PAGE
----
On our way home from driving the other girls to school, my daughter Maggie likes to talk. The drive to school is noisy. Sometimes it’s all bickering and whining. Other times the older girls sing or tell the same joke repeatedly. Maggie, usually still sleepy, doesn’t say much.

But during the quiet drives home — my sweet four year old, my sidekick, my Maggie Mae —  she likes to talk about God. And Grandma.

I miss Grandma, she says.

I miss her too.

She’s with God, she says. In heaven, where there’s no crying. Can you be sad there and just not cry? she asks.

I wonder at what Maggie understands about God. I wonder if  Maggie really remembers Grandma at all.

We lost her a year and a half ago, early on a June morning, after months of illness and pain. When we visited, Maggie would race into the living room and climb up onto Grandma’s hospital bed for hugs. She’d squirm down quickly and wander away, dragging a wooden wagon full of dolls.

If she remembers Grandma at all, I tell myself, it’s because she’s never far from our thoughts and conversation.

Grandma loved ham, I remind the girls. Do you know what Grandma liked for breakfast? She liked peanut butter, banana, jam, and cool whip on toast.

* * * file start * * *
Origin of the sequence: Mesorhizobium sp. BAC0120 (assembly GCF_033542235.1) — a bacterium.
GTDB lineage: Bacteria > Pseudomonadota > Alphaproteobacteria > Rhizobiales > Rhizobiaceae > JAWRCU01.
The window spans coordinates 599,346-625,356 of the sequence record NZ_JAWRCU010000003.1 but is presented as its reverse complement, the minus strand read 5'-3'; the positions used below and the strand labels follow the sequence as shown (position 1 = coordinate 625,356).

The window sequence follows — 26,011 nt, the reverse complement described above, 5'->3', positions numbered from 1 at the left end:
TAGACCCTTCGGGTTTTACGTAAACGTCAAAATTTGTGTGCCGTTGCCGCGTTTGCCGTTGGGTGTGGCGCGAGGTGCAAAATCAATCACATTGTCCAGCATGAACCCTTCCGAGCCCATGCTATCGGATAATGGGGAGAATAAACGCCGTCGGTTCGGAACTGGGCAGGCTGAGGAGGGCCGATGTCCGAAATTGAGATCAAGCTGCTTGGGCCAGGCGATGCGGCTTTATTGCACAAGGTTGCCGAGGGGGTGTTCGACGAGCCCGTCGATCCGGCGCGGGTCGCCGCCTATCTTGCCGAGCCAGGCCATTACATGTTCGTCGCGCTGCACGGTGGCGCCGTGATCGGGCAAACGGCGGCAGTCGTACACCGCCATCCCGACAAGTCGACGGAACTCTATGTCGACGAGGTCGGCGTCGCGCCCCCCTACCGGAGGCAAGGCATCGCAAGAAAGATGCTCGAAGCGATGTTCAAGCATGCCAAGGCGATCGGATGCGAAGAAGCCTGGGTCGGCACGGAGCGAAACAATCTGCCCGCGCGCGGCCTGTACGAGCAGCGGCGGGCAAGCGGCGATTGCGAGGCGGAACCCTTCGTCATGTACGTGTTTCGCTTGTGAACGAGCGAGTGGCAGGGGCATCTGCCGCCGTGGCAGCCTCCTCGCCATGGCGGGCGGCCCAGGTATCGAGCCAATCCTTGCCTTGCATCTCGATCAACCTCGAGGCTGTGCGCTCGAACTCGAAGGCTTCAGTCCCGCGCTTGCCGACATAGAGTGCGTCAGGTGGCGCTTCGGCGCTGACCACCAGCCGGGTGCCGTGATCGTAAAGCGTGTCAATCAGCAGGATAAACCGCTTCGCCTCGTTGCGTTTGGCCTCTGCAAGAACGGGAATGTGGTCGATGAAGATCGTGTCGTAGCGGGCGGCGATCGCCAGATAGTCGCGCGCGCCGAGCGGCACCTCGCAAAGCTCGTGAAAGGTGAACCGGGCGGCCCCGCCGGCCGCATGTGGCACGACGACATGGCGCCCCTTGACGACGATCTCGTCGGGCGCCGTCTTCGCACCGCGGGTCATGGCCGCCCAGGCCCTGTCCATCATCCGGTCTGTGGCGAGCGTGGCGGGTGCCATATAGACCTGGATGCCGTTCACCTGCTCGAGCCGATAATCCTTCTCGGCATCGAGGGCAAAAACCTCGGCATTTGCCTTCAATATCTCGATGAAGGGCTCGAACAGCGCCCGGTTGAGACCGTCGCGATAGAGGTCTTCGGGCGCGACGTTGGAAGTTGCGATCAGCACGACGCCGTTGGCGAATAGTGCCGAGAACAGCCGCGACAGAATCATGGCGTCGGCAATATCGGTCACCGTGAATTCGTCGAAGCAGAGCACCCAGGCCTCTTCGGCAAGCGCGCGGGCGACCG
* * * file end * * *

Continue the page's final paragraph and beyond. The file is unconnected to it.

Grandma loved my rolls, I say, taking them out of the oven. Every time she visited us, I had to make them.

Grandma bought these pajamas one Christmas for your sister, I say. And now they fit you.

Do you remember how Grandma always helped us decorate the tree?

Grandma would have been proud of you tonight.

My husband talks about Grandma, too — his mother, after all.

When we’re with extended family, we keep her close by sharing stories.

It’s the same with God.

What Maggie knows about God, she knows because we talk about Him daily, in ordinary ways, weaving faith lessons into each day, prayers at meals and bedtime.

We keep Grandma close, we make God real, by sharing conversation in quiet moments together.

God and Grandma.

In the days following my mother in law’s death, I wrote this post. Tomorrow, as a family, we will celebrate Grandma’s birthday. She would have been 69. We’ll eat ham and homemade rolls and share stories. And we’ll miss her.